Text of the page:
Dear Patients,

We hope this message finds you and your families well amidst this growing pandemic. As you well know, the dental community nationwide has taken steps to slow the spread of COVID-19. The Indiana Dental Association has now fully endorsed recent ADA recommendations to cease all elective dental procedures for three full weeks, effective immediately.

Dr’s Stevenson, Fairchild, and Surber have heard these recommendations and will be following suit. We are working to cancel all elective procedures including new consultations and routine follow-up appointments during this time.

As oral and maxillofacial surgeons we understand our position in the management of emergent needs to prevent patients inundating emergency rooms and immediate care clinics. To cope, we will maintain shortened office hours at our Valparaiso location to assess emergency patients from our referrals and greater dental community. Thank you all in advance. We are all in this together.
Valparaiso Location


(219) 307-4382
(219) 462 9599


(219) 600-5797
(219) 736 1401
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Exposure of an Impacted Tooth

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Exposure of an impacted tooth: Expert advice from Valparaiso & Merrillville, IN surgeons

Sometimes teeth “get stuck,” staying lodged in bone or under soft tissue rather than emerging normally. A surgical procedure for exposure of an impacted tooth helps you keep natural dentition intact and improves smile appeal. Dr. Stevenson, Dr. Fairchild, and Dr. Surber share these tips so patients in Valparaiso & Merrillville, IN can enjoy speedy recovery.

Caring for exposure of an impacted tooth in Valparaiso & Merrillville, IN

This procedure is typically handled on-site at one of our fully-equipped surgical suites. Our surgeons and team are highly-trained and experienced in seeing to your wellbeing throughout the visit.

Once you return home, please continue care with these easy steps:

  • Do not disturb! If there is surgical packing around the wound, leave it in place. It may fall out or become dislodged. Don’t panic – just call our office for instructions.
  • Beware of bleeding. Expect some redness in saliva for the first 12 hours, but bleeding should not be excessive. Initial flow is controlled by biting gently for about 30 minutes on a sterile gauze pad. Call our office if bleeding does not subside with this treatment.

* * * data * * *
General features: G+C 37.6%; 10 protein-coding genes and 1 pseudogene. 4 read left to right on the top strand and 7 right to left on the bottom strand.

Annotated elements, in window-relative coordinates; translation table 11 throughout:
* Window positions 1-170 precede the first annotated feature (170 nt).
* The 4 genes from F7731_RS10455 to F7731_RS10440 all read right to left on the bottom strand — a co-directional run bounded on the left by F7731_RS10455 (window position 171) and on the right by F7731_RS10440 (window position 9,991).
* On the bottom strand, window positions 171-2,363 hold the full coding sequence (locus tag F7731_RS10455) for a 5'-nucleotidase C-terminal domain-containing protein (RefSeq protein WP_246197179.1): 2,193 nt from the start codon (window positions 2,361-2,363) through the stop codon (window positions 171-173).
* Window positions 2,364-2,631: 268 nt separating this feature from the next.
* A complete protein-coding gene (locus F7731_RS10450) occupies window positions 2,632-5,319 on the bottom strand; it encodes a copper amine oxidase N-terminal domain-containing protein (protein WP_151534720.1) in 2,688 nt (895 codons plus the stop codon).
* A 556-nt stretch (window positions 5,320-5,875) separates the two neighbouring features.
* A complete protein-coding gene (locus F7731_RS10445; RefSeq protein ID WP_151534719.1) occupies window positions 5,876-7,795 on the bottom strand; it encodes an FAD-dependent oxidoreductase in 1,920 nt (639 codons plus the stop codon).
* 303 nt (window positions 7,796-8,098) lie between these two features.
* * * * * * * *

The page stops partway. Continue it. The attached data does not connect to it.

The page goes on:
• Take it easy. Aggressive physical activity can trigger bleeding, so relax for a day or two.
  • Some swelling is okay. It is the body’s natural response to trauma. We recommend applying an ice pack on the cheek as much as possible during the first 36 hours after your procedure.
  • Eat and drink with caution. You will need plenty of liquids but avoid hot beverages. Plan for a soft food diet the day of surgery, then resume normal eating as soon as possible. Avoid hard foods for a few days, though.
  • Keep discomfort under control. Begin over-the-counter analgesics as directed by the surgeon, as soon as local numbing starts to wear off. If pain medication is prescribed, please take it only as directed, do not consume alcohol, and do not drive or operate machinery. Discomfort generally lessens each day.
  • Keep it clean. A clean wound heals more efficiently. Beginning the day after your procedure, brush after each meal and floss before bedtime. Use a warm salt water rinse six times each day until healing is complete.

We will explain the procedure thoroughly and answer your questions during an initial consultation. Call (219) 307-4382

Before & After

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My daughter had her wisdom teeth removed by Dr. Stevenson, and everything, from the time we walked in the front door until her surgery was complete, was excellent!

Nancy H
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